The City Council, convinced that Mayor Marion Barry's dominance of the city government has not always worked out to the council's benefit, is demanding that Barry accept the council as an equal partner or pay a higher price to maintain the status quo.

For years, Barry managed to get his way with the council through his influence on individual members, which added up to what he often called a working majority. But some council members have concluded that Barry, who controls city services from trash pickup to police protection, has not sufficiently rewarded his supporters -- especially with the 1986 election year coming.

The higher ante that council members have demanded was reflected in the council's aggressiveness in recent hearings on the fiscal 1986 budget, which will spell out whose constituents get what city projects in the election year.

The council is scheduled to begin final action on that budget today. In hearings, council members were unusually aggressive -- and cooperated with one another to an unusual degree -- in moving to take for their constituents and themselves what the mayor hadn't given.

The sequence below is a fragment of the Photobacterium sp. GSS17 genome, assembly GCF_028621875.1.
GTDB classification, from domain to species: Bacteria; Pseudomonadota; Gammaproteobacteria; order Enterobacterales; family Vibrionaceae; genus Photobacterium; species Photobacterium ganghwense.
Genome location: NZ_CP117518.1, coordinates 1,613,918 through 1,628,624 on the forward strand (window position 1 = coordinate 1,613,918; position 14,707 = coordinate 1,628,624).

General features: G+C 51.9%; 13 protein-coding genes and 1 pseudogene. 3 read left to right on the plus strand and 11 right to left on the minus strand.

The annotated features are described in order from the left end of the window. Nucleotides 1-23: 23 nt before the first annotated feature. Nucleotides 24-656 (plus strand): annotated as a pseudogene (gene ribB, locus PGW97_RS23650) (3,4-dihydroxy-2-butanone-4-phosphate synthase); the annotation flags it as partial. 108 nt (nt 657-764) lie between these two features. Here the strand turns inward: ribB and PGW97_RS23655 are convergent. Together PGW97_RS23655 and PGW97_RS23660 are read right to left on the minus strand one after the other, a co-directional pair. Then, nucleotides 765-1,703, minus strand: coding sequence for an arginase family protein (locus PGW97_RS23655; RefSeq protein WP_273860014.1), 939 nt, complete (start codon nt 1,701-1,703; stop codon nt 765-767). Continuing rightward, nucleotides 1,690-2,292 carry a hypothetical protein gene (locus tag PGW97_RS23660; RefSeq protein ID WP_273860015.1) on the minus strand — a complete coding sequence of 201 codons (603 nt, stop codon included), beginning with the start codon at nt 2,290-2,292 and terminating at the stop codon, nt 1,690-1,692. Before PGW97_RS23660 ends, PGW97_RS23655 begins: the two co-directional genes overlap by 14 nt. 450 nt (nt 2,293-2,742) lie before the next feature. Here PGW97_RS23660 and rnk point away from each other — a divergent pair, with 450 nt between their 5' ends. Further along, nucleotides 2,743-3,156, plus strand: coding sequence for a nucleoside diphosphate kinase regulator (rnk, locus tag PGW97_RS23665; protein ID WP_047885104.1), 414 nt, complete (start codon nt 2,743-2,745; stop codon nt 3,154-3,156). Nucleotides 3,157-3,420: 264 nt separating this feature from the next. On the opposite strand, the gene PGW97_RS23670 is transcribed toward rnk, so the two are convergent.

"I think they were doing it [supporting the mayor] for petty things, and now they want bigger things," said one city official who asked not to be named. "Their constituents are demanding more. You can't go out and say that the mayor is a wonderful person and the streets are filled with trash."

For example, Wilhelmina J. Rolark (D-Ward 8) complained at budget hearings that the mayor's economic development efforts had sorely neglected her ward, the city's poorest. Help has come from Charlene Drew Jarvis (D-Ward 4), head of the council committee that oversees development, who has recommended taking $105,000 from another program and earmarking it for efforts in Ward 8.

Nadine P. Winter (D-Ward 6), who heads the Public Works Committee, polled her colleagues before issuing her budget recommendations, which include spending $240,000 to provide trash cans to 30,000 District households, as well as additional funds for enforcement of residential parking restrictions and replacing street signs.

"More than ever, the budget will reflect the priorities of individual council members," Winter said. "We are more eager to grab the bull by the horns. Before, we had just thought the mayor would do right by us."